BANGKOK, Thailand — Vietnamese workers sent to East Bloc countries are underpaid and treated unfairly, an influential Hanoi newspaper has charged.
Quan Doi Nhan Dan, the Vietnamese army daily, said Hanoi has called for talks "to rectify and overcome the irrationalities found in (labor) treaties already signed." But "patching up" difficulties is not enough, the paper said, demanding more fundamental changes.
In a Nov. 28 article, which became available in Bangkok late last week, the army journal called for new agreements "not to send our laborers to work in dangerous places such as contaminated areas, deep underground mines or areas where the harsh conditions exceed the physical endurance of Vietnamese, and not to assign our laborers to work with convicts under a system of forced labor."
Noting the difference in pay between Vietnamese in the Soviet Bloc and expatriate workers in non-Communist countries, the article said that Hanoi's overseas workers average about $170 a month, while Pakistanis, Indians and South Koreans working in the Middle East receive 10 times as much or more.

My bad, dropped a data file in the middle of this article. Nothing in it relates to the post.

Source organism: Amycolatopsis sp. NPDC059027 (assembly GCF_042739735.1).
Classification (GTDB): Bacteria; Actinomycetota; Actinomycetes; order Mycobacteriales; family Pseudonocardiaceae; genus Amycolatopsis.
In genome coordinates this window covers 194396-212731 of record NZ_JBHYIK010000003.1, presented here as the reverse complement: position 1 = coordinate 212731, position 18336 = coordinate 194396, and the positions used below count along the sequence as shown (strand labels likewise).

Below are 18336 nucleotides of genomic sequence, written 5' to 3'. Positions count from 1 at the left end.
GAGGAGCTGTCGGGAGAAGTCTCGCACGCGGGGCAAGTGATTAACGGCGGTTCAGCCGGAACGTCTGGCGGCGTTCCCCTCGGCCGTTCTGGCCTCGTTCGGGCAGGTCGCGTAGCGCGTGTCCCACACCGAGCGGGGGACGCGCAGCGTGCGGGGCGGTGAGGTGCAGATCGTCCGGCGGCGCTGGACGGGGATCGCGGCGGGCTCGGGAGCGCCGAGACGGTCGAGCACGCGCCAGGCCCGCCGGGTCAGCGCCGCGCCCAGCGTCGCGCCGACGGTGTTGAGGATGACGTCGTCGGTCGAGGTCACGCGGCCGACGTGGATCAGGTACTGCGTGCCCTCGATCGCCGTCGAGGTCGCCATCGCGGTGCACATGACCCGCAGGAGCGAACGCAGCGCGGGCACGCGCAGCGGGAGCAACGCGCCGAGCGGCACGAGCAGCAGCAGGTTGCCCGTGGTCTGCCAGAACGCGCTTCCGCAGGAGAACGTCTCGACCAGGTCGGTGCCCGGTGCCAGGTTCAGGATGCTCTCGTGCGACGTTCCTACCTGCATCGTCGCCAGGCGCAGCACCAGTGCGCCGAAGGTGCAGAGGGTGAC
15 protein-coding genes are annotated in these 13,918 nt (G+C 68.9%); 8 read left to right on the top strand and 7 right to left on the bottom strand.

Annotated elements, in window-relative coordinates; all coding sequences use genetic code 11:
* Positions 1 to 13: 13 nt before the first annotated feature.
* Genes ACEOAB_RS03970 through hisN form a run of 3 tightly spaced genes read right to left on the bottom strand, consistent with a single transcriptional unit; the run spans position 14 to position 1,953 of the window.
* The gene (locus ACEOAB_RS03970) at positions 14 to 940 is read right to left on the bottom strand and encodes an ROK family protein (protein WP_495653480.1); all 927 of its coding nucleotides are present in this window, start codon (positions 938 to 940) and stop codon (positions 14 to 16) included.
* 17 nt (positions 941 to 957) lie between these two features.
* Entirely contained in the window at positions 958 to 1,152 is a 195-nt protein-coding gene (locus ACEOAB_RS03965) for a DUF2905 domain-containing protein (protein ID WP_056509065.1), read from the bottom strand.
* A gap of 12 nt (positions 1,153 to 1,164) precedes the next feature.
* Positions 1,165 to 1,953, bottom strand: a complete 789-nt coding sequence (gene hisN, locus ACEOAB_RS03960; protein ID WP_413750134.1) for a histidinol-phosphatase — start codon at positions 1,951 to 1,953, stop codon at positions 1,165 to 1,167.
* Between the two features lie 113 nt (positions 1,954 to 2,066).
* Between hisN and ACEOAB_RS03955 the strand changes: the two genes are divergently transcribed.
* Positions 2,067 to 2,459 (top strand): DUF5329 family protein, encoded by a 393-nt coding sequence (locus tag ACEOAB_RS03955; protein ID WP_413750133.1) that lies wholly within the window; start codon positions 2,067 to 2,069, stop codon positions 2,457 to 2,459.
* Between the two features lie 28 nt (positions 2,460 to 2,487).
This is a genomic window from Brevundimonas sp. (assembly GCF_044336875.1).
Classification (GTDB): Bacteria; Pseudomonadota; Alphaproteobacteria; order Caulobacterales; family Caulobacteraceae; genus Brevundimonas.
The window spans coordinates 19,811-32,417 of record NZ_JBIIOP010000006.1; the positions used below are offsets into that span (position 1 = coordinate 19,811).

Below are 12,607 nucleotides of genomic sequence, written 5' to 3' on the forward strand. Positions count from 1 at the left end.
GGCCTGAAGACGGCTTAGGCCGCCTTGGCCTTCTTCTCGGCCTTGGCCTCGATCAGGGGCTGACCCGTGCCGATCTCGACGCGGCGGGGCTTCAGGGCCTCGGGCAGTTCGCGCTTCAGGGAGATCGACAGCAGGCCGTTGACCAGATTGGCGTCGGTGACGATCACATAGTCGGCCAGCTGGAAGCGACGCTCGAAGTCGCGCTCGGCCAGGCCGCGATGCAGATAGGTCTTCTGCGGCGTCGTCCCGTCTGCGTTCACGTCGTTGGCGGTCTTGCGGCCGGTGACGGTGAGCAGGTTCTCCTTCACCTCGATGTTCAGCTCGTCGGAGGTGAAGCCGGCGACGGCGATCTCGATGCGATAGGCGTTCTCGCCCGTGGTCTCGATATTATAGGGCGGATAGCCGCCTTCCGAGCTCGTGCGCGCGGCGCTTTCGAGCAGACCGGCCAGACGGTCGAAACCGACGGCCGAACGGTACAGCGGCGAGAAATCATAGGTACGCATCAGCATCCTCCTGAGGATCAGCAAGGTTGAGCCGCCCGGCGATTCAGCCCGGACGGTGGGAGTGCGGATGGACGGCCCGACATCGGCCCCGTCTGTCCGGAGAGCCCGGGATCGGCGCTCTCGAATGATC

More than 170,000 Vietnamese have been sent to the East Bloc, including 80,000 to the Soviet Union, over the past eight years in compensation for economic aid to Hanoi, the paper said. Moscow bolsters Vietnam with an estimated $2 billion a year in economic assistance. Vietnamese workers earn about $86.4 million a year abroad.
"The countries receiving laborers must definitely solve the problems" concerning wages, bonuses, health care and living conditions, the article insisted.
The article's tone was sharper than that of previous Vietnamese press accounts on the treatment of Hanoi's overseas workers. But it noted, "We should not allow small-mindedness in business to taint fraternal friendship."